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Western Press Review: German Economic Stagnation, Ukrainian Arms, Central Asia

Prague, 24 October 2001 (RFE/RL) -- Commentary in the Western press today looks at a variety of issues, including the IRA's announcement yesterday that it has begun disarming, the possibilities for Russian-U.S. agreement on missile defense, and German economic stagnation. Other topics include Central Asia after the U.S.-led military campaign in Afghanistan, Ukrainian arms exports, and the ongoing Israeli-Palestinian conflict.


An editorial in "The New York Times" looks at yesterday's announcement by the Irish Republican Army, or IRA, that it has begun disarming and destroying some of its weapons. The editorial considers some of the problems the IRA has faced in the past, and says that previously the group had been trapped by its own rhetoric: "After repeatedly arguing that disarmament was tantamount to surrender, the IRA could not easily shed its weapons."

The editorial goes on to note that Gerry Adams, leader of the IRA's political wing, Sinn Fein, as well as his deputy, Martin McGuinness, have also faced difficulties. They "found themselves in the same precarious position as others around the world who have led armed movements into peace agreements. Their decision to back the peace process has estranged them from many of their hard-line colleagues."

The paper advises that the British government should respond to the IRA's overture "by hastening the demolition of some of its military installations in Northern Ireland and by speeding changes in the police to make the institution fairer to Catholics. Protestant paramilitaries must give up their weapons as well. [Northern] Ireland's fitful peace process has undergone innumerable crises," it says. "With this critical assist from the IRA, an enduring peace may be possible."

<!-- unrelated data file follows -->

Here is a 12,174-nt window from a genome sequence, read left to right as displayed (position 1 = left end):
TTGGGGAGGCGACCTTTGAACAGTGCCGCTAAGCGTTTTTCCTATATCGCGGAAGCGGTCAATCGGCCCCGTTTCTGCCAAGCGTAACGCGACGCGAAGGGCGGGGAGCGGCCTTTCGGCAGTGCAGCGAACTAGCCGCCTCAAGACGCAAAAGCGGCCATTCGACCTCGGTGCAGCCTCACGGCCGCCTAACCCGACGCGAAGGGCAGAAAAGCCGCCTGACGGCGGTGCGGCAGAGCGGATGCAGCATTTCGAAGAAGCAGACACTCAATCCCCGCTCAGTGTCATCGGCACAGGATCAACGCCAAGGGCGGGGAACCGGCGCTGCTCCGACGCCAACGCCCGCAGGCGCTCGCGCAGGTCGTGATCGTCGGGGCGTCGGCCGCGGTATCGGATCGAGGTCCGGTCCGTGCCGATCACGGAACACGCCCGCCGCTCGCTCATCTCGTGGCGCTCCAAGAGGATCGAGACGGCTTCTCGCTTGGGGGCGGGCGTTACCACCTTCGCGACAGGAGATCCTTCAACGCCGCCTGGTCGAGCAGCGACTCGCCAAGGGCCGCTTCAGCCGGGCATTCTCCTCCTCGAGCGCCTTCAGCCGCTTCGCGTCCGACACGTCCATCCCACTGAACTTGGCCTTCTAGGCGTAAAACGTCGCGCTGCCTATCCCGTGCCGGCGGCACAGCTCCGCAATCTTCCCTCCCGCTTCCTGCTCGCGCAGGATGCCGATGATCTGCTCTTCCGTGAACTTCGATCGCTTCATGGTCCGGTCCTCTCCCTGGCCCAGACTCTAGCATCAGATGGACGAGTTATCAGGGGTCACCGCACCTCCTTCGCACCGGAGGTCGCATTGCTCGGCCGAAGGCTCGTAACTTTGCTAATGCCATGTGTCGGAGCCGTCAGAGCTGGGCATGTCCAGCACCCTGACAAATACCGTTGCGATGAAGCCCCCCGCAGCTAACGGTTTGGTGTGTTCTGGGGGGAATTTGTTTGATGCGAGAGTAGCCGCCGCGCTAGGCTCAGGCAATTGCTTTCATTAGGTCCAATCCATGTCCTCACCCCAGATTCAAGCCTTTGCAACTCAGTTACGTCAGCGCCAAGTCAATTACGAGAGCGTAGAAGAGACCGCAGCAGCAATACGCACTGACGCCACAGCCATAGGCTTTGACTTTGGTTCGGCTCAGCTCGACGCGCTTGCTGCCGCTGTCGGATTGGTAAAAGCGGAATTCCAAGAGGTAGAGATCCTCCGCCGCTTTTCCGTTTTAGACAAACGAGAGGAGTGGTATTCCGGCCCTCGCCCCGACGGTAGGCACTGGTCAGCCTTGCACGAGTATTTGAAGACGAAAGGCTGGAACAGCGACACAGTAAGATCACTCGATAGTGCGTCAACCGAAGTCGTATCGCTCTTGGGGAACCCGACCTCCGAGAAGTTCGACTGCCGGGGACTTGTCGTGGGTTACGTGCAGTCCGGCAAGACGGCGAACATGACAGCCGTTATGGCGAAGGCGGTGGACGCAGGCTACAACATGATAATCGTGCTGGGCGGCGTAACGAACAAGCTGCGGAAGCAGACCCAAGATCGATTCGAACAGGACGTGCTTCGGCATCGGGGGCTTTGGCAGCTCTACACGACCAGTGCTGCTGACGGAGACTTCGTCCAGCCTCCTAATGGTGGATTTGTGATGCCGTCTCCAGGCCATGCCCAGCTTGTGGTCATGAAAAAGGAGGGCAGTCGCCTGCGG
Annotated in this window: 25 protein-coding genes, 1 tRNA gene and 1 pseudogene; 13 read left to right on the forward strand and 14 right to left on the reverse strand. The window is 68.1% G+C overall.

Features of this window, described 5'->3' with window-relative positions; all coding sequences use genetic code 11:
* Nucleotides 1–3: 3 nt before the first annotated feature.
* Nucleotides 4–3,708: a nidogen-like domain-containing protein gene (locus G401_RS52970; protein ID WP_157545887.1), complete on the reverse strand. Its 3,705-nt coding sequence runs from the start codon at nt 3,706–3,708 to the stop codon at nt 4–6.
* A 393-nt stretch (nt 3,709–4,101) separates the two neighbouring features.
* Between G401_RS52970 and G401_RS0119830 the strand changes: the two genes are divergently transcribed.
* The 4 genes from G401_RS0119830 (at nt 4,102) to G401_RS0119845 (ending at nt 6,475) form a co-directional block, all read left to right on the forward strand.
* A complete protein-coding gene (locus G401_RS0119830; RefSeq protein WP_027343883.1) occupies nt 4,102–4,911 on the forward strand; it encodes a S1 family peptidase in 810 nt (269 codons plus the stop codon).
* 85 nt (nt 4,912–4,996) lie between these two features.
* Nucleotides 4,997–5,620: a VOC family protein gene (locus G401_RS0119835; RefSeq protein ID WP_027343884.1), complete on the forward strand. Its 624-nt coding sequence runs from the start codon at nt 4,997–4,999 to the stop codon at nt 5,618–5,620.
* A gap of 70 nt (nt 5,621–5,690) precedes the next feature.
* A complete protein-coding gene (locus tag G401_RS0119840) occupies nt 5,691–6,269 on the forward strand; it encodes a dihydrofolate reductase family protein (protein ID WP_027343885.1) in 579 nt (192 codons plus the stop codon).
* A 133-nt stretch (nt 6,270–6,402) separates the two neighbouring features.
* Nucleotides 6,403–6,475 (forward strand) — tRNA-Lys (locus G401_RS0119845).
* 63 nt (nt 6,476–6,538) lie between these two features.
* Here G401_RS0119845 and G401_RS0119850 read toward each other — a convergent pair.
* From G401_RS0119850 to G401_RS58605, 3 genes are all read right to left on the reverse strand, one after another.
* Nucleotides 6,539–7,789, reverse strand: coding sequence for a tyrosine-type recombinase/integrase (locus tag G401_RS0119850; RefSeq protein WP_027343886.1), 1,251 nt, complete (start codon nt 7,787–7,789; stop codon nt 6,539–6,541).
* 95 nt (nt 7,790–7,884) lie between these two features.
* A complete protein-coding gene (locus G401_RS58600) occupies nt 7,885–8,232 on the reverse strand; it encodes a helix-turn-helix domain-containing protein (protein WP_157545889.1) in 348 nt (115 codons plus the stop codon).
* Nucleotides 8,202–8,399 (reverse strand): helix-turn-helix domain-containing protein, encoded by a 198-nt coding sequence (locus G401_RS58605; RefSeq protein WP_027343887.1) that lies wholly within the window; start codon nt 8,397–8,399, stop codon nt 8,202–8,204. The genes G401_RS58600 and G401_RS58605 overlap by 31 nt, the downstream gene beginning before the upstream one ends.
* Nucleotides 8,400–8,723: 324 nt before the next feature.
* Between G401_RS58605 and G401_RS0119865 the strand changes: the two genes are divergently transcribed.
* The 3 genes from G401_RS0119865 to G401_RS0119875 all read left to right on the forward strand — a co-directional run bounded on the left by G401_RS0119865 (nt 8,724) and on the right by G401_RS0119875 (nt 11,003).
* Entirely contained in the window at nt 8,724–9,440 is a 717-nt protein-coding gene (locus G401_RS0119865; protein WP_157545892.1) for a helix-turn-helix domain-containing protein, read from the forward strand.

An editorial in "The Boston Globe" considers a statement by U.S. President George W. Bush as he met recently with Russian President Vladimir Putin and other leaders in Shanghai. Bush said the events of 11 September "make it clearer than ever" that the 1972 Anti-Ballistic Missile treaty is "outdated" and even "dangerous." The paper notes that this statement was an attempt to justify U.S. plans to build a missile-defense system against long-range missiles. For the U.S. to go ahead with these plans, the ABM treaty signed with Russia would have to be amended or abandoned.

The paper writes: "A more lucid conclusion would be that the failure to prevent the use of hijacked planes as terrorist weapons can hardly be blamed on a lack of missile defense. Indeed, the atrocities of September 11 suggest that, for years to come, the nation will be most vulnerable not to intercontinental ballistic missiles but to suicidal fanatics [striking] without warning from American soil."